Twelve presidential candidates spoke on the urgency of the climate crisis and how best to address it over the course of the two-day Climate Forum 2020, hosted by Georgetown Institute of Politics and Public Service, Our Daily Planet, MSNBC and New York Magazine, which took place in Gaston Hall on Sept. 19 and 20.
By The Hoya Staff
The two-day Climate Forum 2020, hosted by Georgetown Institute of Politics and Public Service, Our Daily Planet, MSNBC and New York Magazine, kicked off in Gaston Hall on Sept. 19. Thursday’s schedule for the forum included Sen. Bernie Sanders (I-Vt.), currently polling second for the Democratic nomination, and entrepreneur Andrew Yang, who interacted with students at Yates Field House the night before the forum.
While candidates throughout the day agreed climate change is one of the most pressing issues for young voters and frequently highlighted the shortcomings of the President Donald Trump administration, their views split on topics such as nuclear energy and carbon capture technologies.
By Riley Rogerson
Dozens of students chanted, raised posters and interrupted speakers in organized protest of the Georgetown University College Republicans event Thursday night, leading the Georgetown University Police Department to stop and restart the event.
GUCR invited five climate policymakers and climate scientists, criticized by some as climate change skeptics and deniers, to deliver a conservative perspective on climate change at an event in the Reiss Science Building. The event, titled “Climate Forum: A Rebuttal,” was in response to the two-day MSNBC Climate Forum 2020, at which 11 presidential candidates are addressing environmental policy in Gaston Hall on Sept. 19 and 20, according to the GUCR Facebook page.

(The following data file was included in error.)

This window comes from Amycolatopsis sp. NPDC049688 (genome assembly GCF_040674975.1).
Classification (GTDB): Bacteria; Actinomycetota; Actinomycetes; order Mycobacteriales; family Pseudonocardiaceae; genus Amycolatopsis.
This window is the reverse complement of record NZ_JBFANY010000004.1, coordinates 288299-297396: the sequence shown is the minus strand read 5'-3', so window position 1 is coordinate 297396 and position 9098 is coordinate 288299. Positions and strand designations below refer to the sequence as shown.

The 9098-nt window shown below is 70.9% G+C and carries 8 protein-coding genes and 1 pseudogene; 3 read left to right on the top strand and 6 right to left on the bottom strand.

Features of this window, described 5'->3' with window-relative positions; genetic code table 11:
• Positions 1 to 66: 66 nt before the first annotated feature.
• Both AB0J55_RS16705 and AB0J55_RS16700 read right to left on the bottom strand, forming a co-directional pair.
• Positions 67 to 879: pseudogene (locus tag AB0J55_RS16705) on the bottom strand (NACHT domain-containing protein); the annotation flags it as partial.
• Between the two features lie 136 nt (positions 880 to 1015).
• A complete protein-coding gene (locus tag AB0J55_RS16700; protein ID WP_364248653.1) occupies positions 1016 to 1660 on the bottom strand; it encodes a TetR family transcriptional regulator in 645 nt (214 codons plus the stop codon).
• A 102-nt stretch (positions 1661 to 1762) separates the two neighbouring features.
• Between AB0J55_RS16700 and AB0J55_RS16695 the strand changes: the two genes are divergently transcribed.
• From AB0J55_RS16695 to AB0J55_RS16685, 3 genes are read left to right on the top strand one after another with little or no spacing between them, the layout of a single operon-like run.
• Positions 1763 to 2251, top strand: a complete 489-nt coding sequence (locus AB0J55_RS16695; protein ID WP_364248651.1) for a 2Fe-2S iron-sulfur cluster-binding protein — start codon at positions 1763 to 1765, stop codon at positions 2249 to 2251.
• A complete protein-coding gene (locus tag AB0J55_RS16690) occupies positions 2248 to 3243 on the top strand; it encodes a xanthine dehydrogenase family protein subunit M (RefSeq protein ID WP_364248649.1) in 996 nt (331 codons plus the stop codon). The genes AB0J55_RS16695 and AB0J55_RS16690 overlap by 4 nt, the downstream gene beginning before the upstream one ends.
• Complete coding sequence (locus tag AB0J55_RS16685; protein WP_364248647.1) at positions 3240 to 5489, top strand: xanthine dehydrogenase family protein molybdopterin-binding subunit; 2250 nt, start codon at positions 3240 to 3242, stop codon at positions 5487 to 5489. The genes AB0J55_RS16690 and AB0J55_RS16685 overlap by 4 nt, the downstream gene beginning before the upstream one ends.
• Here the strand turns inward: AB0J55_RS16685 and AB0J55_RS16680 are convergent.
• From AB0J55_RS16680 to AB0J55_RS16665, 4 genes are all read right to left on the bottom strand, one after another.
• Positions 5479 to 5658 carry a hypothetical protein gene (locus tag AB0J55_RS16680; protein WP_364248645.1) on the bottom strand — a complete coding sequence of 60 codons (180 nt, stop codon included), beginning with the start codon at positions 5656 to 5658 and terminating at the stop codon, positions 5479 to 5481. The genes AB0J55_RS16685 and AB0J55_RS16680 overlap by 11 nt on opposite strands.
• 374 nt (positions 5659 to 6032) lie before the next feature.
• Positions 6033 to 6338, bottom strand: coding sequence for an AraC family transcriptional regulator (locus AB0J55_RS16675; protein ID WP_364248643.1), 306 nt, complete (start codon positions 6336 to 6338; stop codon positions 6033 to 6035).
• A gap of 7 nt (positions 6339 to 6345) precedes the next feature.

By The Hoya Staff
The second and final day of the Climate Forum 2020, hosted by Georgetown Institute of Politics and Public Service, Our Daily Planet, MSNBC and New York Magazine in Gaston Hall, featured five more candidates speaking on the topic of climate change.
Friday’s schedule included Sen. Cory Booker (D-N.J.), South Bend, Ind., Mayor Pete Buttigieg, Montana Gov. Steve Bullock (D) and philanthropist Tom Steyer. The event concluded with a session with former Massachusetts Gov. Bill Weld (R), the only Republican presidential candidate to accept an invitation to the forum.
Common themes throughout the day included discussion of the intersection of racial justice and climate change, the effect of climate change policies on jobs in the fossil fuel industry and proposals for a carbon tax as an environmental solution.
By Myroslav Dobroshynskyi and Amy Li
Crowds of enthusiastic students excited to catch a glimpse of seven 2020 Democratic presidential candidates waited in line outside Gaston Hall for the first day of the Climate Forum 2020 on Sept. 19.
On Thursday morning, the queue of students waiting outside the auditorium grew, especially as Sen. Bernie Sanders’ (I-Vt.) time slot approached.
Nareg Kuyumjian (SFS ’21), a board member of the Georgetown Renewable Energy and Environmental Network, went to wait in line early in the morning to secure a coveted spot to see Sanders.
“I was super looking forward to the event,” Kuyumjian said. “I lined up from four o’clock in the morning.”